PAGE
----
Chief Executive Carrie Lam has defended her Lantau artificial island plan as a necessary project for Hong Kong’s future.
The “Tomorrow Lantau” project, which may cost more than HK$500 billion, involves reclaiming 1,700 hectares of land around the waters off Lantau. It could accommodate up to 1.1 million people.
At a Q&A session on Thursday, Neo Democrats lawmaker Gary Fan said the plan could burn through Hong Kong’s reserves. He said the government should order a limit to housing flat purchases and take back the power to control one-way permit holders from entering Hong Kong from the mainland.
Lam, in response, mentioned the Rose Garden Project which was announced in 1989. It involved building the new airport on Lantau Island, the airport rail system, Western Harbour Crossing and other relevant construction projects. The project cost HK$155.3 billion.
“If the government, at the time, did not have the determination to solve our problems, what kind of Hong Kong would we be living in today?” Lam said. “I hope you all will look at history to reflect on our current issues.”
Lam said her Lantau plan will provide land for the next 20 to 30 years of development. She said residential units may only be available by 2032 on the artificial islands.
She said the HK$500 billion being quoted by local media was only a rumour and the figure has yet to be confirmed by the government.
“Such a large investment will not be spent in just a year… it will be a project of up to 13, 14 or 15 years,” she said, adding that the government spends more than HK$100 billion on infrastructure every year.
“But as these infrastructure projects will be completed, we will need the next batch of infrastructure.”
Lam also said she did not agree that the housing issue was related to population policy, saying that one-way permit holders come to Hong Kong to reunite with families.
Fan criticised the ratings Lam’s policy address received, which were much lower than last year’s. Lam said in response that it was expected, as more ambitious plans would attract opposition.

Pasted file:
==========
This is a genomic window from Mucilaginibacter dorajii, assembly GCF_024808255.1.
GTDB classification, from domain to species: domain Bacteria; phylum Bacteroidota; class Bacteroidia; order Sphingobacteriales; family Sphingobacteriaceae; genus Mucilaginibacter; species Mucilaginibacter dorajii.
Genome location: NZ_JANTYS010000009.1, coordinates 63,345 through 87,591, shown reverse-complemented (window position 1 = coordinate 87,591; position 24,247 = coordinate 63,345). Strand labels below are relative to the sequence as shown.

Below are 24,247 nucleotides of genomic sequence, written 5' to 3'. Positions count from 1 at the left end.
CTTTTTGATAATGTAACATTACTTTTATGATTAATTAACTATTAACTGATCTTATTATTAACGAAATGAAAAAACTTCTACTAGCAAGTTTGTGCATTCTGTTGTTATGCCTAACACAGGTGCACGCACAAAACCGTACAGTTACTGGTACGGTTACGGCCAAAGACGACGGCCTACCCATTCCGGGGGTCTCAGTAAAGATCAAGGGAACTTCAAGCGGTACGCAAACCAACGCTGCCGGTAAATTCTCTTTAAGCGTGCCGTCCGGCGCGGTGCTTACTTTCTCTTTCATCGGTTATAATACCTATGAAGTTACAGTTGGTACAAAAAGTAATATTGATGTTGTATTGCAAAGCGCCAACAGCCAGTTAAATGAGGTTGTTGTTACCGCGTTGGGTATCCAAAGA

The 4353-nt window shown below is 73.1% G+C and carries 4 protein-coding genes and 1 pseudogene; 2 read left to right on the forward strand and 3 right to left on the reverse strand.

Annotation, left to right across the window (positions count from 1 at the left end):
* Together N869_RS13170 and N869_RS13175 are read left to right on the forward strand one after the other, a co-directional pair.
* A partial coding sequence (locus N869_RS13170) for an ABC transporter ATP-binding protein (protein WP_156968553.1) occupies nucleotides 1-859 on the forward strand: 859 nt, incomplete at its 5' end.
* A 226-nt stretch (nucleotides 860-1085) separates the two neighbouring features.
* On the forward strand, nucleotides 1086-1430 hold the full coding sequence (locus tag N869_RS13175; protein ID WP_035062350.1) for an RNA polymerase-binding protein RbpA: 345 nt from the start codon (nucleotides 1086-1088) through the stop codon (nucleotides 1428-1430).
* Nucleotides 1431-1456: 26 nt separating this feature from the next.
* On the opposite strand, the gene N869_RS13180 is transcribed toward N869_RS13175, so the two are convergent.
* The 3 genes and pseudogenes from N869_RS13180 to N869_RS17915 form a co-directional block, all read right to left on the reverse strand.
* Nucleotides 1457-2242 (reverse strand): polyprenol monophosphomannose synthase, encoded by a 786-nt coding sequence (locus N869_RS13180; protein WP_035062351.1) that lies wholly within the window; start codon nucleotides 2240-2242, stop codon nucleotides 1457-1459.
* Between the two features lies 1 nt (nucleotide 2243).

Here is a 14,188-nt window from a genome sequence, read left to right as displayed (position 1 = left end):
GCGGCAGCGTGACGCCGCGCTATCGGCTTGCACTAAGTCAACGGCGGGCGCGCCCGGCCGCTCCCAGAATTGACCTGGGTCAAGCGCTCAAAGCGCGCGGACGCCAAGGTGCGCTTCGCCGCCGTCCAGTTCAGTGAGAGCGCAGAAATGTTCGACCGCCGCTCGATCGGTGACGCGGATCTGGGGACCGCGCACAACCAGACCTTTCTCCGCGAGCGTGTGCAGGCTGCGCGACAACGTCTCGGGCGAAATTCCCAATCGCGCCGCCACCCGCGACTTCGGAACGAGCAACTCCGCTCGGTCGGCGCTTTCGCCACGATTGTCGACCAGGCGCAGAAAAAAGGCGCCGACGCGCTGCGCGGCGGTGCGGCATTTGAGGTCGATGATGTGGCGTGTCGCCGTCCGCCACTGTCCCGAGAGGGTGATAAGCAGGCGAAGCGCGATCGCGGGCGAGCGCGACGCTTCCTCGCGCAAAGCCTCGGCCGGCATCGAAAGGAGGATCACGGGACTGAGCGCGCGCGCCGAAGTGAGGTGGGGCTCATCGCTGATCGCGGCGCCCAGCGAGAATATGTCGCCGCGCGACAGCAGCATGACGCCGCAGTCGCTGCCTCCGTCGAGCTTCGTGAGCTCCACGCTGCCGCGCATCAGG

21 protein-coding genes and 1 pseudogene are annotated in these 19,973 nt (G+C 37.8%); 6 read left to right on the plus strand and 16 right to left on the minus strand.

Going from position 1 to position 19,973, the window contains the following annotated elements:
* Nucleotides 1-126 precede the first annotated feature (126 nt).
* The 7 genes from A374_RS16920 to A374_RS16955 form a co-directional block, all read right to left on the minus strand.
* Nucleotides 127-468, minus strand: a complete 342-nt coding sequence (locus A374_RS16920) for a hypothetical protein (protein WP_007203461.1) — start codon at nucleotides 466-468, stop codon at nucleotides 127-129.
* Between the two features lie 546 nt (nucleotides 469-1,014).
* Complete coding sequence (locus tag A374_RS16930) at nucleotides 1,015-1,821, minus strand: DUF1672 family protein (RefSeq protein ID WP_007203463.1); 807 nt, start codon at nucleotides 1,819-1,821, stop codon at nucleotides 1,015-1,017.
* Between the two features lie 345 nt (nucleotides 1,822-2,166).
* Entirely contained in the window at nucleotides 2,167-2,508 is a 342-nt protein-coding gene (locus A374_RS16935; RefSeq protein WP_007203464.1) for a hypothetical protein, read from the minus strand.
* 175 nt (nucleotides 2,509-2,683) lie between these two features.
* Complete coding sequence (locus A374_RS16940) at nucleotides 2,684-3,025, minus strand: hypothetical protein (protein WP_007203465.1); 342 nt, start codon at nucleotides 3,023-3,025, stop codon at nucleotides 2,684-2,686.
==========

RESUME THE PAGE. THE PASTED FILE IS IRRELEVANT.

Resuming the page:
Civic Party lawmaker Kwok Ka-ki said that Lam has refused to use the 170 hectares of land which is currently Fanling Golf Course, the 1,000 hectares of farmland owned by developers, the 700 hectares of brownfield sites, and the 2,000 hectares of unoccupied government land which remains available.
“You chose the most expensive plan – [and the] government couldn’t tell us how much it will cost,” he said. “You have so many other ways – why did you have to choose this?”
Lam said the options mentioned by Kwok remained under study by the government, but there have been difficulties. For instance, Lam said, the government has yet to take any control of any brownfield sites for the North East New Territories development plan launched a decade ago.
Kwok then asked Lam if the Lantau proposal was designed for “New Hongkongers” – a term often used to refer to new immigrants from mainland China.
Lam dismissed the concepts of “New Hongkongers” or “People of the Greater Bay Area.”
“Everything we do is for Hong Kong people,” Lam said, adding that Kwok supported the plan to move the city’s airport to Lantau and reclaim land for development.
In answering a question from Heung Yee Kuk sector lawmaker Kenneth Lau, Lam denied that land reclamation would necessarily harm the environment: “Land reclamation techniques now are much better.”